The garage door spring is a very important part of your garage door. Without the spring your garage door may not open at all. Every time you open your garage door the garage door spring helps the garage door opener to lift the door from a dead stop along the garage door tracks. Bear in mind, the garage door is easily the heaviest door in your house.
A customer in Laurel, MD had a broken garage door spring. His car was trapped in his garage because his garage door opener could no longer lift the garage door. The customer is a pretty burly young man. He was running late for work so he attempted to lift the door. Incidentally, we recommend that customers not attempt to open a stuck garage door. Our customer in Laurel was surprised by the weight of his garage door. He did the wise thing. He called us to repair his broken garage door spring.
An insulated garage door is significantly heavier than non-insulated garage doors. The heavier the garage door the greater the danger of it falling and hurting someone. At no time should customers attempt to open a stuck garage door with a broken spring. Our recommendation is even more important for customers with insulated or older and heavier garage doors. Attempting to open a stuck garage door with a broken spring can cause damage to property, major injury, or even loss of life.
Homeowners can do routine visual inspections of their garage door springs. By visual inspection, we mean simply looking to see if your garage door spring is stretched or distorted. If a homeowner notices a stretched or distorted spring they should call a professional garage door company to assess the condition of their garage door spring. Customers should not attempt to replace the garage door spring on their own. We do not recommend garage repairs as a DIY project.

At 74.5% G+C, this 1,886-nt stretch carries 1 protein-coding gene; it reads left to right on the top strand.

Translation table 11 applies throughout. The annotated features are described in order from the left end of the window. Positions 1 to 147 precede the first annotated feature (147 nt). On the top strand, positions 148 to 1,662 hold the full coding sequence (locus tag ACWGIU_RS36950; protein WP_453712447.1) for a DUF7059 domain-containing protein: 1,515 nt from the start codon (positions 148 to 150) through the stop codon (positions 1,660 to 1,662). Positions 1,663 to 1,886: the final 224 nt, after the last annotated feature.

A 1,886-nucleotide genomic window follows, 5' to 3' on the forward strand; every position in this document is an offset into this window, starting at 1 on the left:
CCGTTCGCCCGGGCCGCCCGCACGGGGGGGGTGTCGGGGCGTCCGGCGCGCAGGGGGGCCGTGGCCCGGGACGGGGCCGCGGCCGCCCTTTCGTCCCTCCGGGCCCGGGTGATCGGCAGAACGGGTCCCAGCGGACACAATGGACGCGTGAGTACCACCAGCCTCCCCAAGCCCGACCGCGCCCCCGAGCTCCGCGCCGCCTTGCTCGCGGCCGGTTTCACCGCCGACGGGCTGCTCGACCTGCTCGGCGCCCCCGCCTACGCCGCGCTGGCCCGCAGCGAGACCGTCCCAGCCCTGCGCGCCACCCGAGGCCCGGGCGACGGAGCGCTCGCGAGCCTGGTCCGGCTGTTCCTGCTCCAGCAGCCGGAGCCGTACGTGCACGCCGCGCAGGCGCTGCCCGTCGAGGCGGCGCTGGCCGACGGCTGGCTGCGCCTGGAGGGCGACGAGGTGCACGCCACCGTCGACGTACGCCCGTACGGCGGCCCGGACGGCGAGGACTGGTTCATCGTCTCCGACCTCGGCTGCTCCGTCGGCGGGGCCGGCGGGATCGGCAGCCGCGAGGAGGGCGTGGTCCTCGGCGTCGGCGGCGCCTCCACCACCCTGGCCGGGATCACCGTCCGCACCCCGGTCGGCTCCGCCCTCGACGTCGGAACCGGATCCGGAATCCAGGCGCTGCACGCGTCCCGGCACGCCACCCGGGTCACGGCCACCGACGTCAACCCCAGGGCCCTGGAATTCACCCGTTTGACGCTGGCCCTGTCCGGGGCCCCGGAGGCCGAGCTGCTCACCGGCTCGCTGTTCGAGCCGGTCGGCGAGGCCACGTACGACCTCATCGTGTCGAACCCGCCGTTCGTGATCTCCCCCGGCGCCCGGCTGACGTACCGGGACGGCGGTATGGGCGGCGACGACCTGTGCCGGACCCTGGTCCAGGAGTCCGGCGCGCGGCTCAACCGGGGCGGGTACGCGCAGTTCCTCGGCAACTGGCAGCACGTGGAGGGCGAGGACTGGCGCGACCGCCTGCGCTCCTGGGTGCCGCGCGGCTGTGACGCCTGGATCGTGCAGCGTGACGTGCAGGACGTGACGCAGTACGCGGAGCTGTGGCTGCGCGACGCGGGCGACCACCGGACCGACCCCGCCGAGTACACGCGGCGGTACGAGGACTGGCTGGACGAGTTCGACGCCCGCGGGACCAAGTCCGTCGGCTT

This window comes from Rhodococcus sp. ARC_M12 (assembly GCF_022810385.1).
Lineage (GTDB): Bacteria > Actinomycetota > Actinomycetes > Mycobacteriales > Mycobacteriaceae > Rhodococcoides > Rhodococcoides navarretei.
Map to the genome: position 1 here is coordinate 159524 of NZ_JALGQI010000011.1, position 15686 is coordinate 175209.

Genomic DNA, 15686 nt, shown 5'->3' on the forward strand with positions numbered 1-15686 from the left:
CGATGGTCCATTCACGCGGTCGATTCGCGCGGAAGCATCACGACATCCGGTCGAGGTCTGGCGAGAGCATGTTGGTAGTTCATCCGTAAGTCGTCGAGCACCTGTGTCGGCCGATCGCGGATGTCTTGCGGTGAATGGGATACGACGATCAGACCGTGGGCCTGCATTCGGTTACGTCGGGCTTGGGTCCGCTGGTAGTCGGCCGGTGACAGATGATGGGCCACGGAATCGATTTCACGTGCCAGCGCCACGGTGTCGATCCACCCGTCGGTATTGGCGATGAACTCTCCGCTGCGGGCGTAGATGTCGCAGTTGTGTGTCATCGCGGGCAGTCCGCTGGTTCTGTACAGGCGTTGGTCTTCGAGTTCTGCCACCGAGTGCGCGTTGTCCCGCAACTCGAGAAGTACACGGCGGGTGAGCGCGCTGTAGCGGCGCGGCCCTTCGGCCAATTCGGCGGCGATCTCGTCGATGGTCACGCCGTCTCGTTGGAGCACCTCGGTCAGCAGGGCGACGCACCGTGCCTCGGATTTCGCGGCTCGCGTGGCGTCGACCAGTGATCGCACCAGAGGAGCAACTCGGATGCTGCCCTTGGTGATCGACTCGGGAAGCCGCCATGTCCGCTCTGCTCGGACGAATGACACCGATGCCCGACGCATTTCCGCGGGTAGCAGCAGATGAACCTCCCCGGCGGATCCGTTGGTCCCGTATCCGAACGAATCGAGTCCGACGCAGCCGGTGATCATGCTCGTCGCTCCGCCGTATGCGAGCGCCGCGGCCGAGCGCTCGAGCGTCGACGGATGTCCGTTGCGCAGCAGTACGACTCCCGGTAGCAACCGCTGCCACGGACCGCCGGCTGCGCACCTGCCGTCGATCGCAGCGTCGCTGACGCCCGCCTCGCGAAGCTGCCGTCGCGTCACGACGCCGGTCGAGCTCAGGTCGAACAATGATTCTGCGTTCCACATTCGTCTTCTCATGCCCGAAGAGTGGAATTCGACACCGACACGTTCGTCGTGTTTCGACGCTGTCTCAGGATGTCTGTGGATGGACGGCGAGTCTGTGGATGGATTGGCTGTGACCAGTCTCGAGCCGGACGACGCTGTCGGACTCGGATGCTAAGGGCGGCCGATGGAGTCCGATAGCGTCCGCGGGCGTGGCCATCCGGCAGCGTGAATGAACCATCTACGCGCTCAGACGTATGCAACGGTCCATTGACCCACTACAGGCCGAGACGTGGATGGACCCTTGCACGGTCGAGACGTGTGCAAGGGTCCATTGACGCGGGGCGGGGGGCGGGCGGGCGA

Consider how often the average garage door is opened in the home a four-person household. If the garage is opened and closed eight times a day, the springs are being engaged 16 times or 16 cycles. That’s a minimum of 5,840 cycles per year. Some low-quality garage door springs have a lifespan cycle of 7,500 cycles. In fact, the heavier the garage door the more strain it places on the garage door springs. So garage door springs go bad because they all have a specific lifespan cycle and heavier garage door place more strain on garage door springs.
“[…]Called 495 Garage Door as they had previously worked on and replaced the springs a couple of years ago. The problem this time was a broken spring again, which is a consequence of my heavy and decaying wooden garage door which caused the motor and springs to be stressed too much and break. After discussing the option to either replace the springs or the garage door, I decided to spring for a garage door replacement. Ordered the door on Friday (through Sarah and Avi), and installed the next Monday. It was an aluminum, insulated garage door with windows.[…]”
The typical garage door will have a torsion or extension springs. In a garage with a torsion spring, the torsion spring sits atop the garage door opening above the garage door. As opposed to the torsion spring, the extension spring is attached to both sides of the garage door along the garage door tracks. If you have a two car garage with two doors you will have four extension springs. On the other hand, if your garage uses a torsion spring system, you typically have one torsion spring attached above each garage door. Both the torsion and extension springs have a specific lifespan. As reminder, if you discover an issue with your garage door spring, or you have a broken garage door spring it’s important to contact a professional garage door technician or repair company to assess and if necessary replace the damaged garage door spring.